“They laughed in their pride, twenty thousand men, and yet a twenty thousand.
“Their plumes covered the valleys as the plumes of a bird cover her nest; they shook their shields and shouted, yea, they shook their shields in the sunlight; they lusted for battle and were glad.
“They came up against me; their strong ones ran swiftly to slay me; they cried, ‘Ha! ha! he is as one already dead.’
“Then breathed I on them, and my breath was as the breath of a wind, and lo! they were not.
“My lightnings pierced them; I licked up their strength with the lightning of my spears; I shook them to the ground with the thunder of my shoutings.
“They broke—they scattered—they were gone as the mists of the morning.
“They are food for the kites and the foxes, and the place of battle is fat with their blood.
“Where are the mighty ones who rose up in the morning?
“Where are the proud ones who tossed their spears and cried, ’He is as a man already dead’?
“They bow their heads, but not in sleep; they are stretched out, but not in sleep.
“They are forgotten; they have gone into the blackness; they dwell in the dead moons; yea, others shall lead away their wives, and their children shall remember them no more.
“And I—! the king—like an eagle I have found my eyrie.
“Behold! far have I flown in the night season, yet have I returned to my young at the daybreak.
“Shelter ye under the shadow of my wings, O people, and I will comfort you, and ye shall not be dismayed.
“Now is the good time, the time of spoil.
“Mine are the cattle on the mountains, mine are the virgins in the kraals.
“The winter is overpast with storms, the summer is come with flowers.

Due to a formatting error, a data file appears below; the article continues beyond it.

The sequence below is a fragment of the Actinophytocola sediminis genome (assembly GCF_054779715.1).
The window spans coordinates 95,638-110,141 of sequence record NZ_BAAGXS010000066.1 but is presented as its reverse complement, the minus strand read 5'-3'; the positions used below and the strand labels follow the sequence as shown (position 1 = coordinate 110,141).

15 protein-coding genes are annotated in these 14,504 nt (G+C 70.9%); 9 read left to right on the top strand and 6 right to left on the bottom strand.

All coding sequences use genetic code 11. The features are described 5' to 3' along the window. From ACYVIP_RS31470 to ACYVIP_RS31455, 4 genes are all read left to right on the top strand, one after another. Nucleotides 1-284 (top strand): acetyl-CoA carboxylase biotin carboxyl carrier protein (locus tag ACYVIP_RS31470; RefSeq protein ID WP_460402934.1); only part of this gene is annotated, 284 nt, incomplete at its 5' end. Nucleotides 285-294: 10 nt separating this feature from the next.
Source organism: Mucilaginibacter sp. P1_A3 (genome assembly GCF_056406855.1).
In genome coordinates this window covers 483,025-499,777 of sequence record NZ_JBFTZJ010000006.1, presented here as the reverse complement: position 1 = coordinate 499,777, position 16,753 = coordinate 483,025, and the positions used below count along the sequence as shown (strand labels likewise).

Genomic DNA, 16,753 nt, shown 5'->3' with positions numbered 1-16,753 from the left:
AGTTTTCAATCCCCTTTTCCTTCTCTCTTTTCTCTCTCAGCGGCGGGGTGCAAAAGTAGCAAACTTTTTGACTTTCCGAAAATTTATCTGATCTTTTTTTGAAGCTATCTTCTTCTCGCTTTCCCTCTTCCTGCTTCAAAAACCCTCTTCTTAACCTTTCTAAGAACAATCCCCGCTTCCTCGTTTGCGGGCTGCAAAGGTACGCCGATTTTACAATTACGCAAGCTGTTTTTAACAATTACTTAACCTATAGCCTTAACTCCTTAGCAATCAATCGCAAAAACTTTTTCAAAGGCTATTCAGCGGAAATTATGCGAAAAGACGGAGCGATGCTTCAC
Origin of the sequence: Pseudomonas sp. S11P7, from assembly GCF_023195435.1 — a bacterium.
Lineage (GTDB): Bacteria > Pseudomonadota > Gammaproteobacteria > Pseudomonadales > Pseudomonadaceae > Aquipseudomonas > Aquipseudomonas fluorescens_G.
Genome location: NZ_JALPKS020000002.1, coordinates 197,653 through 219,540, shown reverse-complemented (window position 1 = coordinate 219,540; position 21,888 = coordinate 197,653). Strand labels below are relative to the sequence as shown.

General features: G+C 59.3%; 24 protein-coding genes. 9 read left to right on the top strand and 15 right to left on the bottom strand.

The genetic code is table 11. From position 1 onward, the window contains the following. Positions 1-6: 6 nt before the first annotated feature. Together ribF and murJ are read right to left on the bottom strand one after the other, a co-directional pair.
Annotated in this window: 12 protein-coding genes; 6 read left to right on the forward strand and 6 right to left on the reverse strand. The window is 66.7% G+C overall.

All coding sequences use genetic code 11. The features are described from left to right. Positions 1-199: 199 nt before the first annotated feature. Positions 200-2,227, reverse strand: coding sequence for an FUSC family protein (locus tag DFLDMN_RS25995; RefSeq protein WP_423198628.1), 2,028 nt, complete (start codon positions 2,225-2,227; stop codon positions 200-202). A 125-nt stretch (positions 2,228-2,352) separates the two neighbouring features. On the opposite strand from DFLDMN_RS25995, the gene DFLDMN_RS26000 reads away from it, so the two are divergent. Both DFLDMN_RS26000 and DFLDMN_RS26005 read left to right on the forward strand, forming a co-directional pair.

“Now Evil shall cover up her face, now Mercy and Gladness shall dwell in the land.
“Rejoice, rejoice, my people!
“Let all the stars rejoice in that this tyranny is trodden down, in that I am the king.”
Ignosi ceased his song, and out of the gathering gloom came back the deep reply—
“Thou art the king!”
Thus was my prophecy to the herald fulfilled, and within the forty-eight hours Twala’s headless corpse was stiffening at Twala’s gate.
GOOD FALLS SICK
After the fight was ended, Sir Henry and Good were carried into Twala’s hut, where I joined them. They were both utterly exhausted by exertion and loss of blood, and, indeed, my own condition was little better. I am very wiry, and can stand more fatigue than most men, probably on account of my light weight and long training; but that night I was quite done up, and, as is always the case with me when exhausted, that old wound which the lion gave me began to pain. Also my head was aching violently from the blow I had received in the morning, when I was knocked senseless. Altogether, a more miserable trio than we were that evening it would have been difficult to discover; and our only comfort lay in the reflection that we were exceedingly fortunate to be there to feel miserable, instead of being stretched dead upon the plain, as so many thousands of brave men were that night, who had risen well and strong in the morning.